Walking Tour of Nashville, Tennessee, USA
Because of its extensive musical heritage, the city of Nashville is known as “Music City, USA” and anyone with a desire to become a recording artist has probably spent some time here. In particular, it is the center of Country Music for the entire world.
The Grand Ole Opry is the nation’s longest-running radio program. The original venue, in downtown Nashville, has been abandoned in favor of a 4,400 seat auditorium on the grounds of Opryland (now the Gaylord Opryland), just outside the city. Tickets are available in advance.
Opryland was a major theme park for many years, with thrill rides and other activities focusing on music in general. It went out of business for a while but has morphed into a complex of entertainment venues and shopping and attracts many visitors each year.
My walk through downtown Nashville begins where the city itself began, at Fort Nashborough, located on the Cumberland River (170 1st Avenue, N), between Church Street and Broadway. The current buildings are reproductions, made to look as the area did in 1780.
From here, walk south on 1st Avenue, and turn right on Broadway. The Hatch Show Print Shop, the oldest in America, can be found at #316. Continue west to the corner of 5th Avenue, and enter the Nashville Arena, which houses the Nashville Visitor’s Center, where you can pick up maps and brochures describing the city’s attractions. Now, walk south on 5th Avenue to reach the Country Music Hall of Fame and Museum, a Mecca for music fans, and the most popular tourist sight in the downtown area.
After your visit, walk north to Demonbreun Street and turn left. This street is known for it numerous souvenir shops. Turn right on 9th Avenue, and then right again on Broadway. The Frist Center for the Visual Arts, located in an interesting Art Deco building, is ahead, on the right.
Now, turn left on 9th Avenue, N, which merges into the James Robertson Parkway, and leads to one of the city’s showpieces, Bicentennial Mall State Park. It was constructed in 1996 to commemorate the 200th anniversary of Tennessee’s statehood. On the grounds is a 200 foot-long granite map of the state, with 31 fountains, representing the state’s many rivers. There is also a 1400 foot-long timeline, which chronicles the state’s rich history. In addition, you can stroll through a botanical garden and obtain a great view of the state capitol and the city below.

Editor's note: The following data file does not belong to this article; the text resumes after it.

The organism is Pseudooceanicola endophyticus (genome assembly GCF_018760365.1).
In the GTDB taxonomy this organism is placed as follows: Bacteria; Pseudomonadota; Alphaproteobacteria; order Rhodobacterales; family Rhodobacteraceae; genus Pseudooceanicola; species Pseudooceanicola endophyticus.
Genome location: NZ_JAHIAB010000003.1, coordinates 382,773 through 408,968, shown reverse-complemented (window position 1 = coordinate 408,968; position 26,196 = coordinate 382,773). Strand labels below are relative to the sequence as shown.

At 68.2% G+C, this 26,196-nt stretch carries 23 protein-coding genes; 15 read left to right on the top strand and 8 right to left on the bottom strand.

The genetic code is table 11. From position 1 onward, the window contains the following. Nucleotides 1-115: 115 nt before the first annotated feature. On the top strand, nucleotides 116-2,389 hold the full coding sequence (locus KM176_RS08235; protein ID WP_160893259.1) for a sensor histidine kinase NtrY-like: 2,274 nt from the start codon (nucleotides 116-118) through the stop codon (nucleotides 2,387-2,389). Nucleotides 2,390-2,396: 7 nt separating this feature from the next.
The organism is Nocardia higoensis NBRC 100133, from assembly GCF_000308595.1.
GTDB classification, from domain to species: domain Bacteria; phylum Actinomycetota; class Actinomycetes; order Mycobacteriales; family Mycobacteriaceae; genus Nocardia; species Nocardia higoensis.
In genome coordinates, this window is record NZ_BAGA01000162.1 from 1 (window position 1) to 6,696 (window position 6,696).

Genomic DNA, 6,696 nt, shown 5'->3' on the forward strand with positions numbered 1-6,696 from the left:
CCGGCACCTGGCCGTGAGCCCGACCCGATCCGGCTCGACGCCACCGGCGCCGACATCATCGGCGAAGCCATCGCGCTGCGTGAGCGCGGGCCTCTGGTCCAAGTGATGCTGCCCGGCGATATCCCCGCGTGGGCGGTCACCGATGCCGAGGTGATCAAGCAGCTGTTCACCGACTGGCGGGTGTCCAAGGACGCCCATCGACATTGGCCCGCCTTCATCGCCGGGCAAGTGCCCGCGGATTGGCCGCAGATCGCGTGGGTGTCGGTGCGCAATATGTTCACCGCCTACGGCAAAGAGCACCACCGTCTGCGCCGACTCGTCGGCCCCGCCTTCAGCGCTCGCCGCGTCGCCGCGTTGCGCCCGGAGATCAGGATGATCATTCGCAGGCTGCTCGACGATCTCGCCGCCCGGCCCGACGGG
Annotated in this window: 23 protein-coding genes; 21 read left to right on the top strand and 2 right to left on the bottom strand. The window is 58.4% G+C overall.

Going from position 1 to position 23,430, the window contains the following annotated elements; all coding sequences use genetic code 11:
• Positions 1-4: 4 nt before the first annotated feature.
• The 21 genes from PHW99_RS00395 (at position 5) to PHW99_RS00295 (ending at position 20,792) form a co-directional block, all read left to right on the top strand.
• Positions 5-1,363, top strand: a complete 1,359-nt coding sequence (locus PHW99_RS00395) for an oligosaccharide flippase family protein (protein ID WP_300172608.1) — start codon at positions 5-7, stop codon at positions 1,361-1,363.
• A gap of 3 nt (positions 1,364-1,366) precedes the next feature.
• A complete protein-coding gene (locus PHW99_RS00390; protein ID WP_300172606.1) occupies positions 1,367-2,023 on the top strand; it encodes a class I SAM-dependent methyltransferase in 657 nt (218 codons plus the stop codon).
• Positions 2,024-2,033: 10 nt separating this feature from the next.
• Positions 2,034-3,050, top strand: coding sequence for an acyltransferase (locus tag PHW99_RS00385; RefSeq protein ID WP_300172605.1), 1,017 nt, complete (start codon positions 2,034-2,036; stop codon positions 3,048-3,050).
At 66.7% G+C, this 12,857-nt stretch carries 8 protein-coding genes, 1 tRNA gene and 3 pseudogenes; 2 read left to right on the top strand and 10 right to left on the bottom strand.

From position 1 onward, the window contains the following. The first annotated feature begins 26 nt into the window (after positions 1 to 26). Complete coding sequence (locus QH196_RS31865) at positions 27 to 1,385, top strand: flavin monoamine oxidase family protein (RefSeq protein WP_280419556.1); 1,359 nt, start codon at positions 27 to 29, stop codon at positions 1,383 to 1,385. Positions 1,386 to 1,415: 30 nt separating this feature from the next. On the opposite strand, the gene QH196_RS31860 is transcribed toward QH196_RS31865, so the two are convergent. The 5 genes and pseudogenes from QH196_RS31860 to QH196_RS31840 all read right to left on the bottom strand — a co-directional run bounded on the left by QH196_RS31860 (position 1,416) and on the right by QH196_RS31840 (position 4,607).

Next, continue eastward on the parkway, and turn right on 5th Avenue, then right again on Charlotte Avenue, to visit the Greek Revival-style Tennessee State House, on your right. On the grounds are several statues and memorials, as well as the tomb of President James K Polk.
After your visit, walk south on 6th Avenue, and turn left on Deaderick Street, to visit the Tennessee State Museum, housed inside the Polk Center. The museum displays exhibits and artifacts ranging from the pre-historic Native American culture of the region through the early 1900s.
At 5th Avenue, turn right, and look for the Downtown Presbyterian Church, done in Egyptian Revival architectural style. It served as a Union hospital during the Civil War. Further south on 5th Avenue is the famous Ryman Auditorium, original home of the Grand Ole Opry, from 1943 to 1974. It has featured a veritable who’s-who of Country Music and other performers, since its inception. After wandering through the historic venue, walk eastward on Broadway, back to the river, and turn left on 1st Avenue, to reach the walk’s starting point.